Doctor investigated for posting inkblots to Wikipedia
intimacy test cheat sheet
A doctor is under investigation for misconduct after publishing 10 inkblots used by psychologists to get insights about a subject's frame of mind.
James Heilman told told The New York Times he posted the Rorschach test images in an attempt to demystify the psychological profession. At least two psychologists didn't appreciate the gesture and have complained of unprofessional conduct to Heilman's local doctor organization, which says it's looking in to the matter.
Named for inventor and Swiss psychologist Hermann Rorschach, the test gauges a subject's personality by presenting a series of unclear images and asking him to interpret them. Psychologists have kept the test's inner workings secret for decades out of concern that the inkblots won't be as effective if they've been seen before. Some psychologists worry that detailed descriptions like the one included on Wikipedia could be a cheat sheet of sorts that will allow subjects to rehearse their responses.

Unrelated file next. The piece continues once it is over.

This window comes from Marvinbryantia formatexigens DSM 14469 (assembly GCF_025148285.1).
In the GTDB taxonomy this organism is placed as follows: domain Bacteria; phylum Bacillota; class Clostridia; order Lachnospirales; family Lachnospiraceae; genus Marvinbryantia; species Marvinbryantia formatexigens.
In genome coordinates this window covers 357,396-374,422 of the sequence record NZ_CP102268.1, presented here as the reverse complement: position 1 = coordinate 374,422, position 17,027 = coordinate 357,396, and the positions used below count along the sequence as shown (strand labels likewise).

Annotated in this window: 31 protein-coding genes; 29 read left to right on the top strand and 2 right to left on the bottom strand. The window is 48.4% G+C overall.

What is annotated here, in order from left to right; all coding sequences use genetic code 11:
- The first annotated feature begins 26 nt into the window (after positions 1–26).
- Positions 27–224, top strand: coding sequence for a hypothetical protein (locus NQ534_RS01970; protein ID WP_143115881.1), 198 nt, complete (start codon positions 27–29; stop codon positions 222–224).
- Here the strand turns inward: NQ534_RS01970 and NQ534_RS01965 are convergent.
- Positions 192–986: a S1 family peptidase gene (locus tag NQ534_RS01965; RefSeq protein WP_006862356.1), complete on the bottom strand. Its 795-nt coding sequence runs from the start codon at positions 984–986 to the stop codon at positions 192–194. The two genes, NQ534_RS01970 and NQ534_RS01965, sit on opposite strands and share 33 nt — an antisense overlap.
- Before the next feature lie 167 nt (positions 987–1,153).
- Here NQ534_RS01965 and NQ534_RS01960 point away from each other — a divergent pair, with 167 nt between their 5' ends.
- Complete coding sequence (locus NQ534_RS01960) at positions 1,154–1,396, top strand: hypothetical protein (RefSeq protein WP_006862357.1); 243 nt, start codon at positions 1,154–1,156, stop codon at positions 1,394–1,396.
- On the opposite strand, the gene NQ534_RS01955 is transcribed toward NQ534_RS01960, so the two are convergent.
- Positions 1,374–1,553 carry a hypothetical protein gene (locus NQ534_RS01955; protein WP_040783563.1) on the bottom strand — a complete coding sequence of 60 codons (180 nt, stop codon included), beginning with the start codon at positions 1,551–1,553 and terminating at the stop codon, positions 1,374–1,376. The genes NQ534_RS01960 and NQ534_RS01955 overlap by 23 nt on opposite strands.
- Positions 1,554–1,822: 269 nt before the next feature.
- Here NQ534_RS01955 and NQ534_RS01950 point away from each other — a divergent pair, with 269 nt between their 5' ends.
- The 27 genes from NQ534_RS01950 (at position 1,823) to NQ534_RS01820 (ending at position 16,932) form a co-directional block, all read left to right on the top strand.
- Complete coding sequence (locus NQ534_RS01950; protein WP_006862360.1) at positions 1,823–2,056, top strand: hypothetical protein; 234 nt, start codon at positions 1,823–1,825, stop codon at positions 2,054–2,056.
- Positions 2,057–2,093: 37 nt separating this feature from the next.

Including the images on Wikipedia violates the test's secrecy and if Heilman were a psychologist, it would be "viewed as serious misconduct," one of the complainants, Andrea Kowaz of the College of Psychologists of British Columbia, said. A different psychologist at Royal University Hospital added that Heilman "shows disrespect to his professional colleagues in psychology and disparages them in the eyes of the public."
For his part, Heilman calls the complaints "intimidation tactics" that attempt to stifle scientific discourse. "They don't want anybody other than themselves involved in a discussion about what they do," he told the Times. ®
from tv show Big Wolf On Campus
Merton: (Looking at the ink blot tests)
A lonely boy who failed to please his father at every turn...
Giger: Oh, sorry, that one was upside down.
All I know is that the second blot ( http://en.wikipedia.org/wiki/File:Rorschach_blot_02.jpg ) is indisputably a picture of two garden gnomes high-fiving. You can't convince me otherwise.
Simply the most exquisite surviving example of a post-neo-reflectionist interpretation of the famous cubo-dada-fauvist painting titled simply "Stanley Cup."